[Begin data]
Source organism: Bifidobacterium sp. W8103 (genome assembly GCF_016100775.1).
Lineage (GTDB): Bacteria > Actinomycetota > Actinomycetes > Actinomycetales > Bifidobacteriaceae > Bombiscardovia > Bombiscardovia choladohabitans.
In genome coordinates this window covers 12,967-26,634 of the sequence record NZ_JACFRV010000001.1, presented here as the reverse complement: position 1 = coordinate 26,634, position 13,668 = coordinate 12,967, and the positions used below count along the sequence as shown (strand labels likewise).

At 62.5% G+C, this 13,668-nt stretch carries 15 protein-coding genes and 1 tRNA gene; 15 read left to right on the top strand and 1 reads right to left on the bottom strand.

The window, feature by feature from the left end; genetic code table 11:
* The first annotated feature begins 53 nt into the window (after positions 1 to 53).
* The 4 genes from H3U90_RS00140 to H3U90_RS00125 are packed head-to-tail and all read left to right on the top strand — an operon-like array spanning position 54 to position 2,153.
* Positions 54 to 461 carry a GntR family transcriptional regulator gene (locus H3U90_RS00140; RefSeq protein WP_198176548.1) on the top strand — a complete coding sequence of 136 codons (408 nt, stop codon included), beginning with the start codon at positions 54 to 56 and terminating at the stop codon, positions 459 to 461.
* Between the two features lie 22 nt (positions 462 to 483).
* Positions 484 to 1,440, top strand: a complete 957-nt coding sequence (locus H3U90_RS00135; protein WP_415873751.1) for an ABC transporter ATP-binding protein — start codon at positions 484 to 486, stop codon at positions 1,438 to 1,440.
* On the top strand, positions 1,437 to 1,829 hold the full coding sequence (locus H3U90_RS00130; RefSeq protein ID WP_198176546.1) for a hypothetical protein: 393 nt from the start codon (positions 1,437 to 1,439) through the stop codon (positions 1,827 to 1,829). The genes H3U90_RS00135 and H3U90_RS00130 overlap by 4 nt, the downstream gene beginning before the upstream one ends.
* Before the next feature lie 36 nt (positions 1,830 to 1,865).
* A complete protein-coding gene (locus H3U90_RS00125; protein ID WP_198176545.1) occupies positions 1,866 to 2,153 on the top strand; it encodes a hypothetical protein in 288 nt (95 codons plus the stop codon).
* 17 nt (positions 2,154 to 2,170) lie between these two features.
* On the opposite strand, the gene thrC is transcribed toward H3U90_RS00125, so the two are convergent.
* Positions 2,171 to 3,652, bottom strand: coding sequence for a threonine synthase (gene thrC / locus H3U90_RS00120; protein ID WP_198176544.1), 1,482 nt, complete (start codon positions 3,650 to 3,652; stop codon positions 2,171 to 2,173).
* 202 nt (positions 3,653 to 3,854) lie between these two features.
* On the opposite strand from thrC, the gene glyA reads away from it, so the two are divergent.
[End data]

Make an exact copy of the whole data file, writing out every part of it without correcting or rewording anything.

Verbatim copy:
Source organism: Bifidobacterium sp. W8103 (genome assembly GCF_016100775.1).
Lineage (GTDB): Bacteria > Actinomycetota > Actinomycetes > Actinomycetales > Bifidobacteriaceae > Bombiscardovia > Bombiscardovia choladohabitans.
In genome coordinates this window covers 12,967-26,634 of the sequence record NZ_JACFRV010000001.1, presented here as the reverse complement: position 1 = coordinate 26,634, position 13,668 = coordinate 12,967, and the positions used below count along the sequence as shown (strand labels likewise).

At 62.5% G+C, this 13,668-nt stretch carries 15 protein-coding genes and 1 tRNA gene; 15 read left to right on the top strand and 1 reads right to left on the bottom strand.

The window, feature by feature from the left end; genetic code table 11:
* The first annotated feature begins 53 nt into the window (after positions 1 to 53).
* The 4 genes from H3U90_RS00140 to H3U90_RS00125 are packed head-to-tail and all read left to right on the top strand — an operon-like array spanning position 54 to position 2,153.
* Positions 54 to 461 carry a GntR family transcriptional regulator gene (locus H3U90_RS00140; RefSeq protein WP_198176548.1) on the top strand — a complete coding sequence of 136 codons (408 nt, stop codon included), beginning with the start codon at positions 54 to 56 and terminating at the stop codon, positions 459 to 461.
* Between the two features lie 22 nt (positions 462 to 483).
* Positions 484 to 1,440, top strand: a complete 957-nt coding sequence (locus H3U90_RS00135; protein WP_415873751.1) for an ABC transporter ATP-binding protein — start codon at positions 484 to 486, stop codon at positions 1,438 to 1,440.
* On the top strand, positions 1,437 to 1,829 hold the full coding sequence (locus H3U90_RS00130; RefSeq protein ID WP_198176546.1) for a hypothetical protein: 393 nt from the start codon (positions 1,437 to 1,439) through the stop codon (positions 1,827 to 1,829). The genes H3U90_RS00135 and H3U90_RS00130 overlap by 4 nt, the downstream gene beginning before the upstream one ends.
* Before the next feature lie 36 nt (positions 1,830 to 1,865).
* A complete protein-coding gene (locus H3U90_RS00125; protein ID WP_198176545.1) occupies positions 1,866 to 2,153 on the top strand; it encodes a hypothetical protein in 288 nt (95 codons plus the stop codon).
* 17 nt (positions 2,154 to 2,170) lie between these two features.
* On the opposite strand, the gene thrC is transcribed toward H3U90_RS00125, so the two are convergent.
* Positions 2,171 to 3,652, bottom strand: coding sequence for a threonine synthase (gene thrC / locus H3U90_RS00120; protein ID WP_198176544.1), 1,482 nt, complete (start codon positions 3,650 to 3,652; stop codon positions 2,171 to 2,173).
* 202 nt (positions 3,653 to 3,854) lie between these two features.
* On the opposite strand from thrC, the gene glyA reads away from it, so the two are divergent.